1. Nontrivial Solution/Laplace Transform

So on this practice exam paper problem #5 (page 7) http://www.math.lsa.umich.edu/course...inalW10sol.pdf

I am told to find the Laplace Transform of:
tx''-3x'+x=0 where x(0)=0

Now I've always transformed tx'' in the following way:

Transform of tx'' -> -[(s^2)*X(s)-x'(0)]'
So I would get -[(2*s*X(s))+((s^2)*X'(s)))]

But the solution gives tx'' -> -(s*X(s)-x(0))'
Which gives -[(s*X'(s))+x(s)]

Why?

Even on my textbook: Differential Equations: Computing and Modelling by Edwards & Penney they are using the method that I have always used.

2. Re: Nontrivial Solution/Laplace Transform

Originally Posted by chaosier
Transform of tx'' -> -[(s^2)*X(s)-x'(0)]'
So I would get -[(2*s*X(s))+((s^2)*X'(s)))]
You are right. Indeed:

$\displaystyle \mathcal{L}\{tx''(t)\}=-\frac{d}{ds}\mathcal{L}\{x''(t)\}=-\frac{d}{ds}(s^2X(s)-sx(0)-x''(0))=$

$\displaystyle -\frac{d}{ds}(s^2X(s)-x''(0))=-(2sX(s)+s^2X'(s))$

3. Re: Nontrivial Solution/Laplace Transform

Originally Posted by chaosier
So on this practice exam paper problem #5 (page 7) http://www.math.lsa.umich.edu/course...inalW10sol.pdf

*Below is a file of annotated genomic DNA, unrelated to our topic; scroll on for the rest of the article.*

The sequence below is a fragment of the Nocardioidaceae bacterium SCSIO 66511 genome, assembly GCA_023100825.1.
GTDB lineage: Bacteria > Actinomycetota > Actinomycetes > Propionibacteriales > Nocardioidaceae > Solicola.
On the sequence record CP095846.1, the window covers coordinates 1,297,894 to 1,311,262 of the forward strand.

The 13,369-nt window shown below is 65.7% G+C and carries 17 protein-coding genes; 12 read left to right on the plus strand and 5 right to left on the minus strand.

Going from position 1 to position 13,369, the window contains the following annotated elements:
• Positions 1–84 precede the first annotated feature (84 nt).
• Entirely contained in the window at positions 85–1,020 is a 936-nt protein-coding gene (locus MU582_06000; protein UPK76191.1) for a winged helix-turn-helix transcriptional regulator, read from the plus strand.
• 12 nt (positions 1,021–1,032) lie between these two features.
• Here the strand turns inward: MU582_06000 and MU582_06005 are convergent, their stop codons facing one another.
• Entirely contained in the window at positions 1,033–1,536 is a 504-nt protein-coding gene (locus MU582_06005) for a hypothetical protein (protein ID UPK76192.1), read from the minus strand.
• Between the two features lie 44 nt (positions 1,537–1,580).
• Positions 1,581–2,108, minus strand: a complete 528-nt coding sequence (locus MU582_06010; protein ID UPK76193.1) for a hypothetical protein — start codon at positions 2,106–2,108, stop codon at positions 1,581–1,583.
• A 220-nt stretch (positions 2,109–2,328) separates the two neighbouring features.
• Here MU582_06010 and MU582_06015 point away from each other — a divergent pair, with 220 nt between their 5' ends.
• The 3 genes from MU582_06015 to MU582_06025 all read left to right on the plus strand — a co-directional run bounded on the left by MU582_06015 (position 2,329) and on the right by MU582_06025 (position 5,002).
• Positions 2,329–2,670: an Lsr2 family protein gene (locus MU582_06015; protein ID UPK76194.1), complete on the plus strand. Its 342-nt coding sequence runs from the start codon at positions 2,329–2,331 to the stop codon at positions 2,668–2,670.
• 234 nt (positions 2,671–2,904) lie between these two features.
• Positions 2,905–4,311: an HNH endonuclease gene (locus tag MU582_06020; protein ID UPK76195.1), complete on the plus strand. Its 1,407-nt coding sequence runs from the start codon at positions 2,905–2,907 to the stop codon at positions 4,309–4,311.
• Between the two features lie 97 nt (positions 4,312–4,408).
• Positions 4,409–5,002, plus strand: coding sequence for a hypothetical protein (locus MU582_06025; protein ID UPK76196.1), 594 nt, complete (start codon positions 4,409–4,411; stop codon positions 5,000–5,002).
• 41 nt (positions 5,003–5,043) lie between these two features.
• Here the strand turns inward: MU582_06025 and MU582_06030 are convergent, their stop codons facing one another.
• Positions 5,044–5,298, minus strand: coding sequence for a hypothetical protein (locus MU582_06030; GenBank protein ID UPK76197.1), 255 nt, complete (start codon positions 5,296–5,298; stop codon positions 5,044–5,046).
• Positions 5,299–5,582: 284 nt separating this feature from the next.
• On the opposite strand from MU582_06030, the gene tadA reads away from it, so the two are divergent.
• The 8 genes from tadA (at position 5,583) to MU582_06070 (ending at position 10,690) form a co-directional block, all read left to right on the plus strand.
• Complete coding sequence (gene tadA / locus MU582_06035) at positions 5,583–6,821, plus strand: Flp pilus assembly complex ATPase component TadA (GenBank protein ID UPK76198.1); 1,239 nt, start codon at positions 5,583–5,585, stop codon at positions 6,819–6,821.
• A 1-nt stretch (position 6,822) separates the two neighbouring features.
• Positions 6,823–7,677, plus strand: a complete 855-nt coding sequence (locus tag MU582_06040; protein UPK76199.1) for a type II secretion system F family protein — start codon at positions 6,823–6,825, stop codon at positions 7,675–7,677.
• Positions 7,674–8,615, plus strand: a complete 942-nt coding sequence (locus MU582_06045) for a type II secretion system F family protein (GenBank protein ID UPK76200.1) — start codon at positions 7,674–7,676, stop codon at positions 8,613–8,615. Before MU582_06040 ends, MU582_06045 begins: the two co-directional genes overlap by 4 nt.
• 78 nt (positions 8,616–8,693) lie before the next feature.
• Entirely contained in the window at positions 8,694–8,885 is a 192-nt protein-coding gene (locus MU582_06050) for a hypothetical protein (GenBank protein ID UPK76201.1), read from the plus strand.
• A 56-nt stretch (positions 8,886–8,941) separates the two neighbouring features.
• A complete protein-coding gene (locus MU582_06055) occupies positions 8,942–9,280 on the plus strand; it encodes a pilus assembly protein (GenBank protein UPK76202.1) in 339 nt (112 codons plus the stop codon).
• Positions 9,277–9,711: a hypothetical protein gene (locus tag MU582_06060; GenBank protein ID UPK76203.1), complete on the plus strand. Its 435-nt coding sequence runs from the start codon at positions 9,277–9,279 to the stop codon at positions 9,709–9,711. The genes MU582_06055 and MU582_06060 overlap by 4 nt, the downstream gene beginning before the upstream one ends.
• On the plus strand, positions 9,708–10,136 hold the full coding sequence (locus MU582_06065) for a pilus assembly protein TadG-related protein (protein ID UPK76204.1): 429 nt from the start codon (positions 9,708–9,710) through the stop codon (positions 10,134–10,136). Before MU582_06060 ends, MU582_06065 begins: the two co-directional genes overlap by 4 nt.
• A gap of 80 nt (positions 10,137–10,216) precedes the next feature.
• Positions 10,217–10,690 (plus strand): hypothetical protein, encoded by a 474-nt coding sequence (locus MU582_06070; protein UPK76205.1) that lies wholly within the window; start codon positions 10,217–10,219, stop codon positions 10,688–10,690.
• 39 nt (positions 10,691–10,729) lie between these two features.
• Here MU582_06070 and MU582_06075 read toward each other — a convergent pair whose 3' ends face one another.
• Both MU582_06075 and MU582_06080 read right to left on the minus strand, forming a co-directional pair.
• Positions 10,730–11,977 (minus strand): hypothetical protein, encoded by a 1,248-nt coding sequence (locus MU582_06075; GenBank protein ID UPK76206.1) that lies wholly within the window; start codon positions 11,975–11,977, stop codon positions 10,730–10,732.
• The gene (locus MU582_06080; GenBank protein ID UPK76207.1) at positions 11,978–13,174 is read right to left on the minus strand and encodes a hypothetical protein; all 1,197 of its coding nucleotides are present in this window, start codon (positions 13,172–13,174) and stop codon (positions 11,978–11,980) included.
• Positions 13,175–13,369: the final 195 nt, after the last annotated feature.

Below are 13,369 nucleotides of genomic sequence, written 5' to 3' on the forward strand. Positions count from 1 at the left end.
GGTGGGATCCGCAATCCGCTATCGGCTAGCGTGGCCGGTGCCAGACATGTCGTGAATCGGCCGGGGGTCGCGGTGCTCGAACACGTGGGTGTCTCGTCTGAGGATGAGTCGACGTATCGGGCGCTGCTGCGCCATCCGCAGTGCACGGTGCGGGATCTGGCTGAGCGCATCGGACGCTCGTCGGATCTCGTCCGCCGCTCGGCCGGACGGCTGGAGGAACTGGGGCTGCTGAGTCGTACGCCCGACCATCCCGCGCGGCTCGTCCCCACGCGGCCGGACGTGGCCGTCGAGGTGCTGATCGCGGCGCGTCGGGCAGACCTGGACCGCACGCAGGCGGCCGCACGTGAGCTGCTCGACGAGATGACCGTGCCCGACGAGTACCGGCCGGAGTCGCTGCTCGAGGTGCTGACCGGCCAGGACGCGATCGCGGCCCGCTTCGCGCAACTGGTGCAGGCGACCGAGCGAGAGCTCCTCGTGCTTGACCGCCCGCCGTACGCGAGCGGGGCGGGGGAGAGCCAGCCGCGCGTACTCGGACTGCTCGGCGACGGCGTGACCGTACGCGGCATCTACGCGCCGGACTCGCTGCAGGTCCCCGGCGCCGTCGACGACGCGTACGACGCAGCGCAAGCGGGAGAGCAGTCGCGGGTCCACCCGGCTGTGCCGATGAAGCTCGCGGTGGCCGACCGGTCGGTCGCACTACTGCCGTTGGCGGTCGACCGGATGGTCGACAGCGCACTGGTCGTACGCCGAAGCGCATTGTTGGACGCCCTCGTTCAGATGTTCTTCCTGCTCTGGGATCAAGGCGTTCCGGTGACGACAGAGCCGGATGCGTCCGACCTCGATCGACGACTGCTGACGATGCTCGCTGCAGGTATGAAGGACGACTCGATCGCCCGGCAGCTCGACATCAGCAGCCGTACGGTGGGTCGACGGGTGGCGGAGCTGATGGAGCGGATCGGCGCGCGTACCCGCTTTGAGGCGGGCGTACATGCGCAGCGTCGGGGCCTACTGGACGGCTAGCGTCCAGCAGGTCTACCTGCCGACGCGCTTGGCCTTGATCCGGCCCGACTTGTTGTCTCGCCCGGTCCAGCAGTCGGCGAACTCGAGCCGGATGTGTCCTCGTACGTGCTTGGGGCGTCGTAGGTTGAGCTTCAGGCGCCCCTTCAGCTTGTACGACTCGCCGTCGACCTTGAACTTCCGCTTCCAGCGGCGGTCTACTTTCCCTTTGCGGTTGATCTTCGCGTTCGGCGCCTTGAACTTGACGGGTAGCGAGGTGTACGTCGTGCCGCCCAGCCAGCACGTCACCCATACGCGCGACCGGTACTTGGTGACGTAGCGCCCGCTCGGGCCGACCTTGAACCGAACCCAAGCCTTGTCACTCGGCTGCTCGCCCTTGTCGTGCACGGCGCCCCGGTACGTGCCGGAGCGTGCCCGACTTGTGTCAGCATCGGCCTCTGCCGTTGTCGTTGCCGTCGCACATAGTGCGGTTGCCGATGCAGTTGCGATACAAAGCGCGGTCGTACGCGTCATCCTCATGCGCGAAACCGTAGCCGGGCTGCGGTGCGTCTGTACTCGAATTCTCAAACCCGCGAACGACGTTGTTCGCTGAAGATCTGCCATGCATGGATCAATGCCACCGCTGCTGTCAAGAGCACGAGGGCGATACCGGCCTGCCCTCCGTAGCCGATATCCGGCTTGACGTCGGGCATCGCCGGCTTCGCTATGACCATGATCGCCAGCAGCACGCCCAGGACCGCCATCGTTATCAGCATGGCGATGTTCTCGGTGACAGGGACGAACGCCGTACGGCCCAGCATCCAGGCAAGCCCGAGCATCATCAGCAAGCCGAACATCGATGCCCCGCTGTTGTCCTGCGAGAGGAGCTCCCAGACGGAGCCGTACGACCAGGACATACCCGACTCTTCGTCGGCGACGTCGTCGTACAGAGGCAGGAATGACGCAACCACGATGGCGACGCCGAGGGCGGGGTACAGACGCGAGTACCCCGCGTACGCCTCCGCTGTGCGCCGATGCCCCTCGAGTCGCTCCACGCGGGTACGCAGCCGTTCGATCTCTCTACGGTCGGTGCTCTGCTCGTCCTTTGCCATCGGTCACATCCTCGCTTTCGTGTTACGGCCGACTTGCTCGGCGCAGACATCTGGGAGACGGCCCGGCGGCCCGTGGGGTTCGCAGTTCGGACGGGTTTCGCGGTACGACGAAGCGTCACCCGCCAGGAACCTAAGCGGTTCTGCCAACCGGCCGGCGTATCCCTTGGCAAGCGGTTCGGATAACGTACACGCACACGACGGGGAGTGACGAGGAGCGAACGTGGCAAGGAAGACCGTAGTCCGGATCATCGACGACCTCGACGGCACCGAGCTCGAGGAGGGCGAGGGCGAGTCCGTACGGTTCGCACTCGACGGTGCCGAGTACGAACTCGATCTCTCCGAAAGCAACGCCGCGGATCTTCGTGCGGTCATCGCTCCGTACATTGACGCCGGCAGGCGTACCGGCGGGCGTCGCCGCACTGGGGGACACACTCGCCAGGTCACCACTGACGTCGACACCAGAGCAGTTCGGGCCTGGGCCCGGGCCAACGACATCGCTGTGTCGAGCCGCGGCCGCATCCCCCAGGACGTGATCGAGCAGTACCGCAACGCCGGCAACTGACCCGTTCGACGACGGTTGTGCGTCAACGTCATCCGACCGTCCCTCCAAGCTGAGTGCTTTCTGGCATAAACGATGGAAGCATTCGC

I am told to find the Laplace Transform of:
tx''-3x'+x=0 where x(0)=0

Now I've always transformed tx'' in the following way:

Transform of tx'' -> -[(s^2)*X(s)-x'(0)]'
So I would get -[(2*s*X(s))+((s^2)*X'(s)))]

But the solution gives tx'' -> -(s*X(s)-x(0))'
Which gives -[(s*X'(s))+x(s)]

Why?

Even on my textbook: Differential Equations: Computing and Modelling by Edwards & Penney they are using the method that I have always used.
Starting from the second order DE...

$\displaystyle t\ x^{''} -3\ x^{'} + x=0,\ x(0)=0$ (1)

... taking into account that is...

$\displaystyle \mathcal{L}\{t\ x^{''}\}= - \frac{d}{d s} \{s^{2}\ X(s) -s\ x(0) - x^{'}(0)\} = -s^{2}\ X^{'} (s)-2\ s\ X(s)$ (2)

... You arrive to write...

$\displaystyle s^{2}\ X^{'} +(5\ s -1)\ X=0$ (3)

Now You can find X(s) solving the first order DE (3), which is linear and relatively 'comfortable'...

Marry Christmas from Serbia

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